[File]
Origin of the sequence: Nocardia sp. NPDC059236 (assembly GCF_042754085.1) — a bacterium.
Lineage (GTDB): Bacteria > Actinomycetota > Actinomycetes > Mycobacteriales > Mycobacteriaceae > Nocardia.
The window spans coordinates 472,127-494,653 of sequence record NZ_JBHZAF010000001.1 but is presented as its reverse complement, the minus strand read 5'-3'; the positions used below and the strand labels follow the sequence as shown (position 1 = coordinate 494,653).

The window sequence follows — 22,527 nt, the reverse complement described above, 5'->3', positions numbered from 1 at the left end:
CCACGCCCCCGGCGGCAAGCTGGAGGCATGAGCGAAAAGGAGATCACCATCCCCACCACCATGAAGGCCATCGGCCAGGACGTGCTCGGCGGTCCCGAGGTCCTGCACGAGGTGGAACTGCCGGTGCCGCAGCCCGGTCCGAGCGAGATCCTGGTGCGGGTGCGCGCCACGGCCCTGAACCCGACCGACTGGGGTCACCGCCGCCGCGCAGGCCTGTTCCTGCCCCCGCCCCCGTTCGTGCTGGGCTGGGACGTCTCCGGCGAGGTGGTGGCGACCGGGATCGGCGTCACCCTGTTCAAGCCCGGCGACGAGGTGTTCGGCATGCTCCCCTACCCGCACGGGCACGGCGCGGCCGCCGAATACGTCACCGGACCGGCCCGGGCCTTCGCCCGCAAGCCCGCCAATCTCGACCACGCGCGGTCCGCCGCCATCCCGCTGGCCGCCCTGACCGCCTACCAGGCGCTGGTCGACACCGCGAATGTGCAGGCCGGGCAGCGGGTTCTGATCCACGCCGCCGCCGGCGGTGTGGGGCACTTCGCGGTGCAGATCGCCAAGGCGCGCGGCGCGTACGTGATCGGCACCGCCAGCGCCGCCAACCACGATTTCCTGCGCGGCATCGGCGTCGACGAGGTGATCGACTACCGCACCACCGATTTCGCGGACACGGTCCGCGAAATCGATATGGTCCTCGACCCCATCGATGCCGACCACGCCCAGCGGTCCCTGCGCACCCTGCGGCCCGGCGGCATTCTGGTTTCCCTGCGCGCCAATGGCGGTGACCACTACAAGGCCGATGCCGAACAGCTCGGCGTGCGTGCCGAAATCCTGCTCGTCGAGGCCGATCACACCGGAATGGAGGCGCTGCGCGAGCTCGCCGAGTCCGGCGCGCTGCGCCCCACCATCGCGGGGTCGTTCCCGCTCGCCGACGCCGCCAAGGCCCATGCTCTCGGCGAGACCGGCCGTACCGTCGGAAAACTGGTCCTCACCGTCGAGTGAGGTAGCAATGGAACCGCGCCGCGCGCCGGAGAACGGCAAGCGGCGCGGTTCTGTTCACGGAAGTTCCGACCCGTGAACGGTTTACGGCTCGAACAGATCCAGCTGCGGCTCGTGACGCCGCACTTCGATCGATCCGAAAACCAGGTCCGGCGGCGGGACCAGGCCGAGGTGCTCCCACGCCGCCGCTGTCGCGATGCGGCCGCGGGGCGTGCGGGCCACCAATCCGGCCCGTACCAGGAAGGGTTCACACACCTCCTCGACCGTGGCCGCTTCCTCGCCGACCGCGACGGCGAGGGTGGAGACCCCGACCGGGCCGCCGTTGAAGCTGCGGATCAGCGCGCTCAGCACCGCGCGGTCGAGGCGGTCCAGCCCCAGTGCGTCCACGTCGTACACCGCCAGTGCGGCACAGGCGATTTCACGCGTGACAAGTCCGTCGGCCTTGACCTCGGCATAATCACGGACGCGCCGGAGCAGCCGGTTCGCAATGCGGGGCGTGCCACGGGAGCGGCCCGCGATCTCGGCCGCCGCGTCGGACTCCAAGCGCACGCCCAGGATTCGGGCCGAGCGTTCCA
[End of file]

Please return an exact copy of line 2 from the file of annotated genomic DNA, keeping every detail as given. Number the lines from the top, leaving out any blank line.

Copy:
Lineage (GTDB): Bacteria > Actinomycetota > Actinomycetes > Mycobacteriales > Mycobacteriaceae > Nocardia.